I remembered you today

And that was ugly and sad

I was carrying a small amount of money

I bought with it some flowers from street children

Because it’s the cheapest in this cruel city

I went to the place we last said goodbye

And put the flowers there

I stood as if before a small grave

Wide enough for our feet

And for our embrace in front of the door

When you said, imitating my naïve accent:

“It really does seem you fell in love with me.”

You’re the kind of man who doesn’t believe love

But does it with others anyway


-Manahel Al-Sahwi

A Syrian poet


Don’t Come, Late Night Translation of an Old Poem for the Broken Hearted

She tells me
with a dry smile
that she’s coming on Friday

My heart leaps out of my chest
I flounder
look at all corners
breathe slowly…
between glancing at her
and staring at my feet
if she had noticed the cracks in my breath
and if she would confiscate my emotions
like she did my heart…

I feign expectancy
while reminding her of my place of residence
and I watch her laugh
then leave
following her with my eyes
staring at her crooked figure
while thinking about what to wear when she comes…

She calls
he mother is sick, she won’t be able to come
in that moment
I was swept with a massive desire to kiss her!
thanks for not coming
and especial thanks to your sick mother
send her my regards

She knows
that the closer she gets
the space between us widens
but she
despite this
still insists on stitching my torn dress
I appreciate this but
the dress no longer fits me
so take whatever is left of it and dry your sweaty brow and leave me
to look for another dress

“Did you send your mother my regards?”
“Tomorrow? No, I’m busy, maybe next week.”
I say while searching the telephone book
for a hired, cheap assassin
and think whom should I kill of her family
so she won’t come next week

A Washed Up, Old Poem for Mother’s Day

When I think of what’s it like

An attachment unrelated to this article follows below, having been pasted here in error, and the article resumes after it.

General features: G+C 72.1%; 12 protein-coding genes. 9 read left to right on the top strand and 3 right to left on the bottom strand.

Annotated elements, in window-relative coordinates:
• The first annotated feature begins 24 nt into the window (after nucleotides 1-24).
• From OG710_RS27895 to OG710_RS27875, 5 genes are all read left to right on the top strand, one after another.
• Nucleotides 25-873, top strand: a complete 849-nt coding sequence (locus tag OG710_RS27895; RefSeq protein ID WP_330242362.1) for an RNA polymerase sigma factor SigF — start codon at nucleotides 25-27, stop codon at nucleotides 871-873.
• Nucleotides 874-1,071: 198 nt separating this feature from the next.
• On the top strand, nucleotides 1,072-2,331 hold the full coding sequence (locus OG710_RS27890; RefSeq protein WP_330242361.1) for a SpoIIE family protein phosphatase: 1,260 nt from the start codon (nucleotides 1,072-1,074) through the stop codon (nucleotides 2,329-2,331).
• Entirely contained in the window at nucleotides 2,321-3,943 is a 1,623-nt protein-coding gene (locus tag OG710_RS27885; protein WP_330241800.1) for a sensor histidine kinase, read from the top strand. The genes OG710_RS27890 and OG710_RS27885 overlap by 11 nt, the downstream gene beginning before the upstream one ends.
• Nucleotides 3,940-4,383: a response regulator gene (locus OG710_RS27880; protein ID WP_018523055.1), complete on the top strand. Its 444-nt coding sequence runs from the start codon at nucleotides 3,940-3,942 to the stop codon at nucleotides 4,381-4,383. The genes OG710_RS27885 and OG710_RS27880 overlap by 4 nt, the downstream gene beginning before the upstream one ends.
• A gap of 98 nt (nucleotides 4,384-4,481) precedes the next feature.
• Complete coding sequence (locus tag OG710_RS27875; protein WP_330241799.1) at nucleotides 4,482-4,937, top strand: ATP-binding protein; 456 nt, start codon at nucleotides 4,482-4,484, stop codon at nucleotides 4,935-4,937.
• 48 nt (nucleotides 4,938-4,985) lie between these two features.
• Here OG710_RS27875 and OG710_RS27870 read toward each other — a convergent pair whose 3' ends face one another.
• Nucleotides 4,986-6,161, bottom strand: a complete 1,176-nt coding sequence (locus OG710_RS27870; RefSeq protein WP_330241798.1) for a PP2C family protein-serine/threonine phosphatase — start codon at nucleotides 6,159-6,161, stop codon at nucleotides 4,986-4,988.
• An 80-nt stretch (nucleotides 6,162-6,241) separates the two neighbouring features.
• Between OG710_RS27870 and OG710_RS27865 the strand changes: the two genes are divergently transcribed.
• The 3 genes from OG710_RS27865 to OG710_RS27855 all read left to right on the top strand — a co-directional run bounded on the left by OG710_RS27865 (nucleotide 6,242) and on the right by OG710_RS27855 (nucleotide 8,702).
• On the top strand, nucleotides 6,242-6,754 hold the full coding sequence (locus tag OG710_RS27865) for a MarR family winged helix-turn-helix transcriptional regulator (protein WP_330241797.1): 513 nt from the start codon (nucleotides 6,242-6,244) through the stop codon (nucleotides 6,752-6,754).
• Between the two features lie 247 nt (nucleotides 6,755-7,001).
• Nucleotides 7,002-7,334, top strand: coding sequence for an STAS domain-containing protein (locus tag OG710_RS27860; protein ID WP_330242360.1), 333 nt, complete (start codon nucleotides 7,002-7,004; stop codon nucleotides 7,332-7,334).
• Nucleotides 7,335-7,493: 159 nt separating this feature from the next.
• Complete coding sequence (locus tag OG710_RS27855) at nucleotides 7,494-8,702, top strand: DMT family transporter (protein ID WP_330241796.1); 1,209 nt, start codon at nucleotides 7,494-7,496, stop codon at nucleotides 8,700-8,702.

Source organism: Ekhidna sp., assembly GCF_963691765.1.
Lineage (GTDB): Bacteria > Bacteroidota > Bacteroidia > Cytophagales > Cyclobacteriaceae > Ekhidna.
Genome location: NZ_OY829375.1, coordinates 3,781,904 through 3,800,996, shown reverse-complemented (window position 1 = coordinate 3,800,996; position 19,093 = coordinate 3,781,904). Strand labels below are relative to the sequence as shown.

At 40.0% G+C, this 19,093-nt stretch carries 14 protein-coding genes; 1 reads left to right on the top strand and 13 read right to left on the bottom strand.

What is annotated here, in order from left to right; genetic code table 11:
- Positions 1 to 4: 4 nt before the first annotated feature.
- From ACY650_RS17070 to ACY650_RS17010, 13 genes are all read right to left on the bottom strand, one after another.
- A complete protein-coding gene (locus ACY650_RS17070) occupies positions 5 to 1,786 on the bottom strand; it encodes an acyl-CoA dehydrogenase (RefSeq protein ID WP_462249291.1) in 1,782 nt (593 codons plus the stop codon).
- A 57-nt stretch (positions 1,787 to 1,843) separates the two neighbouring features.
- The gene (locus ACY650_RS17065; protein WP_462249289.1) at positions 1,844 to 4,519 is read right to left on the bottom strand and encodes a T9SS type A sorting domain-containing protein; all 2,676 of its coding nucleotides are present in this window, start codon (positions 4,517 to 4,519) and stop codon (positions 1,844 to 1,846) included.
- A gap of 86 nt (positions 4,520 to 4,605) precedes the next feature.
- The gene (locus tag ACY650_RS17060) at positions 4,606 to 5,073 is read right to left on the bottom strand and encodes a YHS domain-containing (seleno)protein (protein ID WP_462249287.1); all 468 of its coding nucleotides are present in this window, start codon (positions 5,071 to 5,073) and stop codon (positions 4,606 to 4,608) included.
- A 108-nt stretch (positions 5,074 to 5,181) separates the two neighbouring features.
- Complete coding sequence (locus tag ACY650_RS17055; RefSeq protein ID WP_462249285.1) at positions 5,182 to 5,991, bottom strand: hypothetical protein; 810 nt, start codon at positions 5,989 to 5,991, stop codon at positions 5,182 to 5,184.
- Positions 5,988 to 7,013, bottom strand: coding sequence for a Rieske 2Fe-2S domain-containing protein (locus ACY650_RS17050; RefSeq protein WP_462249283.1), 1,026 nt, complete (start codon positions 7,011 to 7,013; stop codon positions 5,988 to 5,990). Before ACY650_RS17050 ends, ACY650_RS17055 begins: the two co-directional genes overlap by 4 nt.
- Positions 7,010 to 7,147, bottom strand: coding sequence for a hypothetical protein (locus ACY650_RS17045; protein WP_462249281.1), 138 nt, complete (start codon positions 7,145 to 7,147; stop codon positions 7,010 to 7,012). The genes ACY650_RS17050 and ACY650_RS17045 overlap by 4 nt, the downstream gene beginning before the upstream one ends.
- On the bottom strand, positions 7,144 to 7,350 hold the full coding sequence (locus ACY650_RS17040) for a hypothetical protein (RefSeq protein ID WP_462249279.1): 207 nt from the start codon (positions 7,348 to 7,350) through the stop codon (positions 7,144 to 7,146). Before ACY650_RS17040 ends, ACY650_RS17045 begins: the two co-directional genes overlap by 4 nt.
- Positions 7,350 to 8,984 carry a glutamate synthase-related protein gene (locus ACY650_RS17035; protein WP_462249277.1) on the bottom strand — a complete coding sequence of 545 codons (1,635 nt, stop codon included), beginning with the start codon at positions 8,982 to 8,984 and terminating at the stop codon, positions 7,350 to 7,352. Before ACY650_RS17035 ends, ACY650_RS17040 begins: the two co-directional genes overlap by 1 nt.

to grow up,
I think it’s that moment when you’re old enough to understand
why your mother didn’t smile
that day,
or why she was crying
while washing the dishes.
You think:
“hey, I’ve grown a little bit.”

But it’s sad- it’s very sad.
You wish that moment hadn’t come when you’ve realized,
maybe mama has a life of her own,

But you can’t accept it!
You just can’t.
Your mother is supposed to be that marvelous creature that radiated every morning,
that made the best of foods,
that had kisses with magic healing abilities.

She’s your Goddess,
and Gods don’t feel pain, but assimilate ours
into them.
But then you grow up
and think:
“maybe she isn’t a Goddess after all.”

Though you still can’t accept the fact she’s just a human.
she defeats the evils in the world
and protects you while you sleep
at the corner of her broken smile.

And like that,
mothers veer into our minds,
carrying the stature of a nameless creature;
not God, not human,
just a bunch of coherent words we run to
when we forget how to read.

You grow up to understand
that maybe,
just maybe
your mother had a good reason to have been so mad that day.
Maybe she had a good reason to not force a smile that dinner.

Maybe we shouldn’t have watched her back as the sound of the faucet’s water
covered the sound of bitter sobbing, while we tried not to make a sound and alert her to our presence,
fearing she will know
-like she always does-
that she’s not what we
perceived her to be.

To realize that,
mama, too, can be defeated.
That’s what it was like for me,
to grow up. .

My Country

My country is countless hours in a doctor’s waiting room, suffocating with ill people.

Stolen kisses in dark alleys and corners

Extra money in the hand of an officer

Long blackouts

An unfinished building that has become a landmark

Hearty laughter followed by quiet sobbing

Old tires kept in historical buildings


My country is elites disconnected from reality

And poor people too consumed by reality


My country is the forgotten lover and exhausted beloved

And above all, my country is a falafel stand with questionable hygienic standards, but you eat the falafel anyway, because it’s goddamn good.

Because you’re hungry.

Because it’s cheap.

Because it’s cheap.


When I leave
I’ll take my desert with me
To carry the desert in your heart
is to carry a smoldering sunset
and a smoldering sunrise
it is to carry the weight of poetic words
The desert is heavy
with all its emptiness
yet its marvel is that
it does not resemble a shallow vase
but a place of wonder
a land of divine revelation
the desert is a curse
and a blessing
it is around you but you cannot see it
it is present yet not really there
Do not wait for the desert to reveal itself
like it reveals everything else
the desert is no mother
yet we are its children
it loves you but knows no commitment
it screams
but is solemn
yet exposed
we can only be free
once we recall
how the desert belongs to no one
and because we are the children of this desert
we, too, belong to no one